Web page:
Words of the Week

The Words of the Week - 12/4/2020

Some of the words that defined the week ending December 4, 2020

gingerbread cookies and pinecones on table

'Tis the season.


Preemptive pushed its way being one of our top lookups last week, following a number of news stories about how President Trump was considering issuing a number of pardons of this nature in the near future.

President Trump is being urged to use his remaining time in office to grant preemptive pardons to people close to him, including family members and maybe even himself.
— Brian Naylor, NPR, 2 Dec. 2020

Preemptive has a number of possible meanings, including “marked by the seizing of the initiative; initiated by oneself,” “higher than necessary and intended to shut out bids by the opponents” (said of a bid in bridge”), and “of or relating to preemption.” Preemption is the oldest of the various forms (preempt and preemptive came into use in the 19th and 18th centuries, respectively), and comes from the Latin prae- (“pre-“) and emere (“to buy”). While there is no evidence of emptive being in use we do have the word emption, defined as “the act of buying.”


Deadname also spiked in lookups last week, after actor Elliot Page announced that he was trans. Some news publications made use of Page’s former name in reporting on the story, prompting a discussion of the appropriateness of such use.

Elliot Page’s coming out as transgender on Tuesday prompted media outlets and LGBTQ organizations to consider the inappropriateness of using a trans individual’s former name. “Reminder: there is NEVER a reason to publish someone’s deadname,” the Transgender Journalist Association said in a statement on Twitter. 
— Samson Amore and Lindsey Ellefson, The Wrap, 1 Dec. 2020

We define deadname as “the name that a transgender person was given at birth and no longer uses upon transitioning.” The verb form of the word is defined as “to speak of or address (someone) by their deadname.”


Unsubstantiated has been getting a workout of late, appearing in numerous stories about alleged voting fraud and the 2020 presidential election.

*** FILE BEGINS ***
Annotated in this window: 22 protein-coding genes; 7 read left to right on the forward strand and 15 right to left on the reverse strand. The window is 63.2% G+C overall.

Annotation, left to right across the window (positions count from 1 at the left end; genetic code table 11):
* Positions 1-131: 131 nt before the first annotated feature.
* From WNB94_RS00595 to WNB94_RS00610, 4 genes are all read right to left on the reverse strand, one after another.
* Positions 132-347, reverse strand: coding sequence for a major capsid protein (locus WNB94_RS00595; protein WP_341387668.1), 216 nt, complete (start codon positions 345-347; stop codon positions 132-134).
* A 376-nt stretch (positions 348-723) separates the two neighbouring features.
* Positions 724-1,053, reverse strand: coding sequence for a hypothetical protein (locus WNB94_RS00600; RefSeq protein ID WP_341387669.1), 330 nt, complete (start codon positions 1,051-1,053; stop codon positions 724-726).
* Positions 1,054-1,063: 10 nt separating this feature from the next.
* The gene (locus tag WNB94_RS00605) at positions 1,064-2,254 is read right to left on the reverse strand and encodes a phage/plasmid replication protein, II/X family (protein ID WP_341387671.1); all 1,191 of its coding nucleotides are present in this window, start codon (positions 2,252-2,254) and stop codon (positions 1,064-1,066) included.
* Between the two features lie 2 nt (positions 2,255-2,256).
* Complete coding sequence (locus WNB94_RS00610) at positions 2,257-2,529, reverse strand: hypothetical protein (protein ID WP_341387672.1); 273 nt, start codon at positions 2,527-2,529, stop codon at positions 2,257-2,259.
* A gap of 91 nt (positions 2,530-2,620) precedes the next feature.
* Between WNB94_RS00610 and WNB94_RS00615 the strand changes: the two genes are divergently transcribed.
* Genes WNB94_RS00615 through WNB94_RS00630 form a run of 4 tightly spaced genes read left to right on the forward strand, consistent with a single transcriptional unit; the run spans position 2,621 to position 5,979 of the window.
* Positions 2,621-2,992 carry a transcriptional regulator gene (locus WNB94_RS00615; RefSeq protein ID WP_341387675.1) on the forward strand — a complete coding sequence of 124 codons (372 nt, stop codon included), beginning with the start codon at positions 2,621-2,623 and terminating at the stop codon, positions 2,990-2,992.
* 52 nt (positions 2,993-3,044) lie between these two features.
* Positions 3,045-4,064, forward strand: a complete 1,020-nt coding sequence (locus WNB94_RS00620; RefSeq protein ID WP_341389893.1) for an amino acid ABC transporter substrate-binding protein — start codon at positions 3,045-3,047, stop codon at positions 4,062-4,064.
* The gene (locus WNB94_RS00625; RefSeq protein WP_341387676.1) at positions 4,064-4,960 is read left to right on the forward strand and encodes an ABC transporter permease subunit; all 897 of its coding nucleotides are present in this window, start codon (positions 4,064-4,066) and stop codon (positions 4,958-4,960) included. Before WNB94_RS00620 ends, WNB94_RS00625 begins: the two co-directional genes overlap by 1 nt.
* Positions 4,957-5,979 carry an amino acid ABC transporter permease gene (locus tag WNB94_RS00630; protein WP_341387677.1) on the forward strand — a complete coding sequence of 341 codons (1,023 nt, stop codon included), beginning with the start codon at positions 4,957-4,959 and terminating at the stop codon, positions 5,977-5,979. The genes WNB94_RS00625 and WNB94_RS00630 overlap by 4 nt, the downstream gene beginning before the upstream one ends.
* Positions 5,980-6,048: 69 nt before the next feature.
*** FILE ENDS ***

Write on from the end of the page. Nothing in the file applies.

Shortly before his dismissal, Krebs refuted allegations made by the president’s supporters that election systems had been manipulated, tweeting that “59 election security experts all agree, ‘in every case of which we are aware, these claims either have been unsubstantiated or are technically incoherent.’ ”
— Matt Zapotosky, Devlin Barrett and Josh Dawsey, The Washington Post, 1 Dec. 2020

Attorney General William Barr delivered the latest blow to the president’s cries of voter fraud, saying Tuesday that such assertions are unsubstantiated.
— Jack Rodgers and Brandi Buchman, Courthouse News, 1 Dec. 2020

We define unsubstantiated as “not proven to be true; not substantiated.” Unsurprisingly, substantiate and substance share a root, the Latin substantia, meaning “substance.” Among the earliest meanings of substantiate is “to impart substance or material form or being to.”

'Death toll'

The increasing number of Americans dying from the coronavirus caused unwelcome and renewed attention being paid to death toll, as the single-day number of deceased approached 3,000.

As staggering as it is, the death toll reported Wednesday appears likely only to worsen, experts say, as the delayed effects of Thanksgiving travel are felt.
– Sabrina Tavernise, Sheila Kaplan, and Eric Nagourney, The New York Times, 3 Dec. 2020

The definition of death toll is “the number of people who die in an accident, disaster, war, etc.” This sense appears to have taken root in the late 19th century.

In London the death toll is on the decrease. Two hundred years since the mortality of London was not less than 8 per cent.; a hundred years since it was reduced to 5 per cent., and it is at this time about 2-4.
Sunday Mercury (New York, NY), 22 Oct. 1876

However, prior to this death toll had a strikingly literal meaning, in which it referred to the tolling of bells as a marker of death (the relevant sense of toll being “to sound (a bell) by pulling the rope”).

The death-toll has been tinging since morning in 300 steeples.
Cape Town Gazette (Cape Town, S. Afr.), 25 May 1827

There is evidence of death toll being employed prior to this, in a somewhat literary manner, once again applied to sounds both deathly and tintinnabulary.

Till at Death’s Toll, whose restless Iron tongue
Calls daily for his Millions at a meal,
Starting I woke, and found myself undone?
— Edward Young, The Complaint, 1742

The Sun, when it rises above thy low dwelling,
Shall gild the tall Spire, where my death-toll is knelling.
— Mary Robinson, Lyrical Tales, 1800

Our Antedating of the Week: 'debunk'

Our antedating of the week is debunk, defined as “to expose the sham or falseness of.” Our earliest written evidence for this word had previously come in 1923; recent findings show that we have been debunking things since at least 1915.

And yet in his quiet, unemphatic way he kept boring and boring in a convincing manner, debunked and denuded of all that was not fact.
The Sun (New York, NY), 28 Mar. 1915

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